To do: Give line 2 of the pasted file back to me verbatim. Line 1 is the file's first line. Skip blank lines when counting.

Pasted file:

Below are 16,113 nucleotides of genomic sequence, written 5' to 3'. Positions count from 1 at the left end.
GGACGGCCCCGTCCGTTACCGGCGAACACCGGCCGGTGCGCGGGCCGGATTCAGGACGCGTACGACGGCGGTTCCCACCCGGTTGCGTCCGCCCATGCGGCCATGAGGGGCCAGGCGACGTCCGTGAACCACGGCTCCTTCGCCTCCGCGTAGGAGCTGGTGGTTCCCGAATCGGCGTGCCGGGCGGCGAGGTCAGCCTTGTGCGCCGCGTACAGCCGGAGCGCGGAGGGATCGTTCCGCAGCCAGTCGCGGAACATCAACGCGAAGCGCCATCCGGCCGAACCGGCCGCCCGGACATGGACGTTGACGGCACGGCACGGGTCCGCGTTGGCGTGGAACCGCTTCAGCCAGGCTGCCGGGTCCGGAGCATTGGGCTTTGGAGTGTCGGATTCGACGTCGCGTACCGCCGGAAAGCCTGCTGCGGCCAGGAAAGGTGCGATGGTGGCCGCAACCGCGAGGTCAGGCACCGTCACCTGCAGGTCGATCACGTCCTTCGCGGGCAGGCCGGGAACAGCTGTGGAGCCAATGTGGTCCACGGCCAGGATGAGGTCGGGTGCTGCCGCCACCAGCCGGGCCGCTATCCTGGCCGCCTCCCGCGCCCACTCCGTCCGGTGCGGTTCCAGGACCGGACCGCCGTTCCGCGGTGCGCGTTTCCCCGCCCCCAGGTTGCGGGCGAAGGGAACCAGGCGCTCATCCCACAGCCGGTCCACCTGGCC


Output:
GGACGGCCCCGTCCGTTACCGGCGAACACCGGCCGGTGCGCGGGCCGGATTCAGGACGCGTACGACGGCGGTTCCCACCCGGTTGCGTCCGCCCATGCGGCCATGAGGGGCCAGGCGACGTCCGTGAACCACGGCTCCTTCGCCTCCGCGTAGGAGCTGGTGGTTCCCGAATCGGCGTGCCGGGCGGCGAGGTCAGCCTTGTGCGCCGCGTACAGCCGGAGCGCGGAGGGATCGTTCCGCAGCCAGTCGCGGAACATCAACGCGAAGCGCCATCCGGCCGAACCGGCCGCCCGGACATGGACGTTGACGGCACGGCACGGGTCCGCGTTGGCGTGGAACCGCTTCAGCCAGGCTGCCGGGTCCGGAGCATTGGGCTTTGGAGTGTCGGATTCGACGTCGCGTACCGCCGGAAAGCCTGCTGCGGCCAGGAAAGGTGCGATGGTGGCCGCAACCGCGAGGTCAGGCACCGTCACCTGCAGGTCGATCACGTCCTTCGCGGGCAGGCCGGGAACAGCTGTGGAGCCAATGTGGTCCACGGCCAGGATGAGGTCGGGTGCTGCCGCCACCAGCCGGGCCGCTATCCTGGCCGCCTCCCGCGCCCACTCCGTCCGGTGCGGTTCCAGGACCGGACCGCCGTTCCGCGGTGCGCGTTTCCCCGCCCCCAGGTTGCGGGCGAAGGGAACCAGGCGCTCATCCCACAGCCGGTCCACCTGGCC